“B’right with you,” it said in a hard Scottish burr. The ceiling vaulted almost straight up, and 20 feet in from the front façade was the open second floor, presumably the “Global HQ” from the noise of tapping keyboards that drifted down.
Tim and I shrugged at each other and continued poking around. The main selling floor was laid out in a big U, divided by a wall featuring Trotti’s art. Graphic line drawings and old-timey cameras and typewriters were also on display. Appropriate. On the far right wall were several large antique bookcases adorned with many books of many varieties; art collections by various locals, a couple of poetry selections, and something called The Butcher of the Point by Jack Henry Owens, which purported to be a true story involving the author, Dr. Jekyll and Jack the Ripper. Sounded far-fetched and convoluted to me, but the author had an impressive array of Jersey Shore exposes to his credit.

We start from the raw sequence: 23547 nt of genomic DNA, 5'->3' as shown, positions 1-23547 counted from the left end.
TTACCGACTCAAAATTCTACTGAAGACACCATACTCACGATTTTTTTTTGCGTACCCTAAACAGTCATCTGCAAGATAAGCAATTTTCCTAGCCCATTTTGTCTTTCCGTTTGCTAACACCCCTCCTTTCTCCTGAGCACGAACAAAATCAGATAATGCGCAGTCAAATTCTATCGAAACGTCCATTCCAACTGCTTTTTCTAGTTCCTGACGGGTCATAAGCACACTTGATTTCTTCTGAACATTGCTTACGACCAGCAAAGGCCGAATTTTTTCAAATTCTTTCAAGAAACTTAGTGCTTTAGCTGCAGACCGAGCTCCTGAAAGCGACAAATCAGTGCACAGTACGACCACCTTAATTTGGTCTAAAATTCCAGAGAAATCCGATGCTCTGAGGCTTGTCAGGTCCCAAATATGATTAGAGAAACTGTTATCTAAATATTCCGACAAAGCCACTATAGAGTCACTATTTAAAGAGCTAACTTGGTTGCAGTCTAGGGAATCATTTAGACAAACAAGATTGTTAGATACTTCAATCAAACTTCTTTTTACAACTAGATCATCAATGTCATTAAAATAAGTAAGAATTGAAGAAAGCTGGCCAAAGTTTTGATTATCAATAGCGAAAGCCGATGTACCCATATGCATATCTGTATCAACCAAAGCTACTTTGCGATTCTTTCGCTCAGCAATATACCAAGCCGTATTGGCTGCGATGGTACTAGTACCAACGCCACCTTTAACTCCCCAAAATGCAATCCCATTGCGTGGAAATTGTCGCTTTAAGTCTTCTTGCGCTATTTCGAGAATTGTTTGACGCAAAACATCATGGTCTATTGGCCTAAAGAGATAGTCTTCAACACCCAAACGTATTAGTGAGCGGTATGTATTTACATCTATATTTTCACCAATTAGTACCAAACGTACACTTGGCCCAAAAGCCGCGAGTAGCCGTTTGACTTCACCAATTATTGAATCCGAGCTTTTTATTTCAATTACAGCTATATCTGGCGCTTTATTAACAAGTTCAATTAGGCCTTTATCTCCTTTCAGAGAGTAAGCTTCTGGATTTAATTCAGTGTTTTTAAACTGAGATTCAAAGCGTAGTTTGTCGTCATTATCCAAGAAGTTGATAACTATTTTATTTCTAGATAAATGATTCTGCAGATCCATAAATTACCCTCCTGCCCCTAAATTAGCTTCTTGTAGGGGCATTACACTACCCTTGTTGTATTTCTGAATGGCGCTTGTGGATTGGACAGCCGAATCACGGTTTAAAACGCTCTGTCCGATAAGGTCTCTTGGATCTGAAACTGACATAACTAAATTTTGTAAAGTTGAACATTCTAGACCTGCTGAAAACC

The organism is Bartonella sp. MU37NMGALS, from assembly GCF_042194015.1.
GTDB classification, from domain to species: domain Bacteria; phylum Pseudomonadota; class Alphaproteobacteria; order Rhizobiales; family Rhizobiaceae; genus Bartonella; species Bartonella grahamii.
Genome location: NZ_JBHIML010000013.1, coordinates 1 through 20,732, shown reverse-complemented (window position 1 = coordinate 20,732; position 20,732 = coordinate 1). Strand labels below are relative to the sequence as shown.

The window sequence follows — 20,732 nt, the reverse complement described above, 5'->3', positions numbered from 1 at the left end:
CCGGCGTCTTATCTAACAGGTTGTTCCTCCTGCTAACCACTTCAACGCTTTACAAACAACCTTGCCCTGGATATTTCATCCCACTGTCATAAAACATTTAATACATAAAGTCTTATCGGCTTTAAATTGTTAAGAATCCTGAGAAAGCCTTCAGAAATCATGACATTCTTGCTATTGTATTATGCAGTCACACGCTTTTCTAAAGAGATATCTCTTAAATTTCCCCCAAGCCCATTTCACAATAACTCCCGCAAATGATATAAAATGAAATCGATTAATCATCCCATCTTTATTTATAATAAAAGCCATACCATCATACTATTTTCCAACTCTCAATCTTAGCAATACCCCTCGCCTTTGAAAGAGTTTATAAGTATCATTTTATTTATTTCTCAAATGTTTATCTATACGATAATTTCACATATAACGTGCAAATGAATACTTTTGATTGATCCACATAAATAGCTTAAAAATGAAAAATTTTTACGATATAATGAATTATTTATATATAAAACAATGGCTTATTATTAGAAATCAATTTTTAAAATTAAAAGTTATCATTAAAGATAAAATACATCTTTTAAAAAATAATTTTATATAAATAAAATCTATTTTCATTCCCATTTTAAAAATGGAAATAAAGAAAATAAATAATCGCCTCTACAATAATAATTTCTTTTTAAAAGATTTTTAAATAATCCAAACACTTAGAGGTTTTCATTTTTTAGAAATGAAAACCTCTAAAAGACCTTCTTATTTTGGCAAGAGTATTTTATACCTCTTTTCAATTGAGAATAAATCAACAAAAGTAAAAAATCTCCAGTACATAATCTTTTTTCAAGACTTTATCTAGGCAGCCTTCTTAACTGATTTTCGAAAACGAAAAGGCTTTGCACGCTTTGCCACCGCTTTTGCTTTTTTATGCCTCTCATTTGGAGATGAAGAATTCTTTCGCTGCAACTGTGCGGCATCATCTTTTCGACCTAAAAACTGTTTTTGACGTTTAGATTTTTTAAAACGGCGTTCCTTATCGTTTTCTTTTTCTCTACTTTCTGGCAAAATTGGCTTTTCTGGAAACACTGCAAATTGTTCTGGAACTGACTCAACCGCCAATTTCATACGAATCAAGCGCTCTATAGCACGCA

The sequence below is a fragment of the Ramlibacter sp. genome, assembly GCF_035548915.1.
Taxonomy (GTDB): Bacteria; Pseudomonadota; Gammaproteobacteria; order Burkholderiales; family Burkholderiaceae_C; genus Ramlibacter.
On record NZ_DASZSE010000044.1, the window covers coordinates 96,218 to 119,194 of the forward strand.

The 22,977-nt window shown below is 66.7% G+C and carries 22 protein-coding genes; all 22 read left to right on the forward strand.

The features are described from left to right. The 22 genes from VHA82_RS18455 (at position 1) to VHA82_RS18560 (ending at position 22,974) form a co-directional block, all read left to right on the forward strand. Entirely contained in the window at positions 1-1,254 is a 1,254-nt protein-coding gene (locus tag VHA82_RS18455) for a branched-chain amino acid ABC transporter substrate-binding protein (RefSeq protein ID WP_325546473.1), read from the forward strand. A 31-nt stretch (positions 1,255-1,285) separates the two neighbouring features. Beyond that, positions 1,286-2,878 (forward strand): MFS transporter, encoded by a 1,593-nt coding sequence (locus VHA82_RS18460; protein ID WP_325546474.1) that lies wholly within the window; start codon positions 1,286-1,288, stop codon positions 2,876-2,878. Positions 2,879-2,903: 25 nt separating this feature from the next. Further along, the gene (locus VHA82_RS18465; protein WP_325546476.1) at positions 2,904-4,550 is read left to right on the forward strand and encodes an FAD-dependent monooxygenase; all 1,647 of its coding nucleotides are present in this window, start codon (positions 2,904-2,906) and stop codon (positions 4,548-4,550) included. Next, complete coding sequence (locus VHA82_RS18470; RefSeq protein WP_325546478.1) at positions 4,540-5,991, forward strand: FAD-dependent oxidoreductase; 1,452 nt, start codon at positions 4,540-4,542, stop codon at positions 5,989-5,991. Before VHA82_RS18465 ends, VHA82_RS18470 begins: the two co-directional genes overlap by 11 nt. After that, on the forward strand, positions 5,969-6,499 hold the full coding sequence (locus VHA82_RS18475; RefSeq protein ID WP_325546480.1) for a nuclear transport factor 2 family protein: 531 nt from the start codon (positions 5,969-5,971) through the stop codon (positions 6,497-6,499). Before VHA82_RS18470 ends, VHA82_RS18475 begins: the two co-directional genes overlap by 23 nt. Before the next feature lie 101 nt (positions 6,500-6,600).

But the two books most prominently featured were a disparate pair – one was a gargantuan coffee table book called Garden State of Eden by Sam Howard, an apparently-thorough history of Cape May, which is widely known as the country’s first seaside resort, according to the back cover blurb. The other was a slim fiction anthology called Cape Fear, NJ, with pulpy titles like “Death by Innocence” and “Blood Key”, by someone called David McComsey. Both books claimed to be the best of their genre ever published. This was probably not true.
The Scottish voice called out again, “One moment, please.”
Tim and I shrugged again. Annoyed. At least I was.